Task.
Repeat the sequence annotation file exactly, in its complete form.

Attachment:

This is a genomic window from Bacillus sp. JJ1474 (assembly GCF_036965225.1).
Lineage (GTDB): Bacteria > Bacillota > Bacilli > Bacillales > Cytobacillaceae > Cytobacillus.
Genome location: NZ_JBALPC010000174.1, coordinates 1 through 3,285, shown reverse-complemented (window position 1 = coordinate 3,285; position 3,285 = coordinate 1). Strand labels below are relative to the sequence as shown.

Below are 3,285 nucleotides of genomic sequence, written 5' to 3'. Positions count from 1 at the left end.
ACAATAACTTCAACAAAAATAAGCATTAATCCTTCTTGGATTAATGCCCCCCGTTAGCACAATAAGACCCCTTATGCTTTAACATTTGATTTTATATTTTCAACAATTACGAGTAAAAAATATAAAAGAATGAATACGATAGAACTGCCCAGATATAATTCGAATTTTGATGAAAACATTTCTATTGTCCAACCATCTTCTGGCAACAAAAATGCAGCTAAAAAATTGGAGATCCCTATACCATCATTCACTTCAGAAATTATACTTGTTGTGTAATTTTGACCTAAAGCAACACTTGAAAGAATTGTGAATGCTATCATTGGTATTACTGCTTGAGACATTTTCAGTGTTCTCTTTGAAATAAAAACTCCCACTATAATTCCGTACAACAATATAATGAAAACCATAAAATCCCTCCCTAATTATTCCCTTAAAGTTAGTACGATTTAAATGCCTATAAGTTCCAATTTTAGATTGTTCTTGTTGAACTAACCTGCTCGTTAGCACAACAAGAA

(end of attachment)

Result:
This is a genomic window from Bacillus sp. JJ1474 (assembly GCF_036965225.1).
Lineage (GTDB): Bacteria > Bacillota > Bacilli > Bacillales > Cytobacillaceae > Cytobacillus.
Genome location: NZ_JBALPC010000174.1, coordinates 1 through 3,285, shown reverse-complemented (window position 1 = coordinate 3,285; position 3,285 = coordinate 1). Strand labels below are relative to the sequence as shown.

Below are 3,285 nucleotides of genomic sequence, written 5' to 3'. Positions count from 1 at the left end.
ACAATAACTTCAACAAAAATAAGCATTAATCCTTCTTGGATTAATGCCCCCCGTTAGCACAATAAGACCCCTTATGCTTTAACATTTGATTTTATATTTTCAACAATTACGAGTAAAAAATATAAAAGAATGAATACGATAGAACTGCCCAGATATAATTCGAATTTTGATGAAAACATTTCTATTGTCCAACCATCTTCTGGCAACAAAAATGCAGCTAAAAAATTGGAGATCCCTATACCATCATTCACTTCAGAAATTATACTTGTTGTGTAATTTTGACCTAAAGCAACACTTGAAAGAATTGTGAATGCTATCATTGGTATTACTGCTTGAGACATTTTCAGTGTTCTCTTTGAAATAAAAACTCCCACTATAATTCCGTACAACAATATAATGAAAACCATAAAATCCCTCCCTAATTATTCCCTTAAAGTTAGTACGATTTAAATGCCTATAAGTTCCAATTTTAGATTGTTCTTGTTGAACTAACCTGCTCGTTAGCACAACAAGAA